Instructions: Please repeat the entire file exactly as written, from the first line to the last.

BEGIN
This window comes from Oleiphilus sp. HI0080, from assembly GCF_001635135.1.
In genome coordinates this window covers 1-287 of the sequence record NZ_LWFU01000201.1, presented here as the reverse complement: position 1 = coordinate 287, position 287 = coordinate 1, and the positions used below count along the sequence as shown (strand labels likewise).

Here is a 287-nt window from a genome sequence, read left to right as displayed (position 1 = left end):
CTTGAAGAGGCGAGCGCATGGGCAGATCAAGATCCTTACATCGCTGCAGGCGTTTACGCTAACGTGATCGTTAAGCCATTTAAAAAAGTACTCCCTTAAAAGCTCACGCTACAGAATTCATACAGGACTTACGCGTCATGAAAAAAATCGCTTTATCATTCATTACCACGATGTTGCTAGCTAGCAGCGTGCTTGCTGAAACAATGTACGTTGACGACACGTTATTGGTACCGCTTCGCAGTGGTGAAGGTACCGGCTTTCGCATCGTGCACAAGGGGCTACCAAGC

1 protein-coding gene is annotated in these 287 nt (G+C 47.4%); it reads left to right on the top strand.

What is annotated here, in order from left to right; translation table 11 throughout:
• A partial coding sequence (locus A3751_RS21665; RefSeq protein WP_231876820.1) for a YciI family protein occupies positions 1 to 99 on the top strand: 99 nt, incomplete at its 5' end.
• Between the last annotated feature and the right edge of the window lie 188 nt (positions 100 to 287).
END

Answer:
This window comes from Oleiphilus sp. HI0080, from assembly GCF_001635135.1.
In genome coordinates this window covers 1-287 of the sequence record NZ_LWFU01000201.1, presented here as the reverse complement: position 1 = coordinate 287, position 287 = coordinate 1, and the positions used below count along the sequence as shown (strand labels likewise).

Here is a 287-nt window from a genome sequence, read left to right as displayed (position 1 = left end):
CTTGAAGAGGCGAGCGCATGGGCAGATCAAGATCCTTACATCGCTGCAGGCGTTTACGCTAACGTGATCGTTAAGCCATTTAAAAAAGTACTCCCTTAAAAGCTCACGCTACAGAATTCATACAGGACTTACGCGTCATGAAAAAAATCGCTTTATCATTCATTACCACGATGTTGCTAGCTAGCAGCGTGCTTGCTGAAACAATGTACGTTGACGACACGTTATTGGTACCGCTTCGCAGTGGTGAAGGTACCGGCTTTCGCATCGTGCACAAGGGGCTACCAAGC

1 protein-coding gene is annotated in these 287 nt (G+C 47.4%); it reads left to right on the top strand.

What is annotated here, in order from left to right; translation table 11 throughout:
• A partial coding sequence (locus A3751_RS21665; RefSeq protein WP_231876820.1) for a YciI family protein occupies positions 1 to 99 on the top strand: 99 nt, incomplete at its 5' end.
• Between the last annotated feature and the right edge of the window lie 188 nt (positions 100 to 287).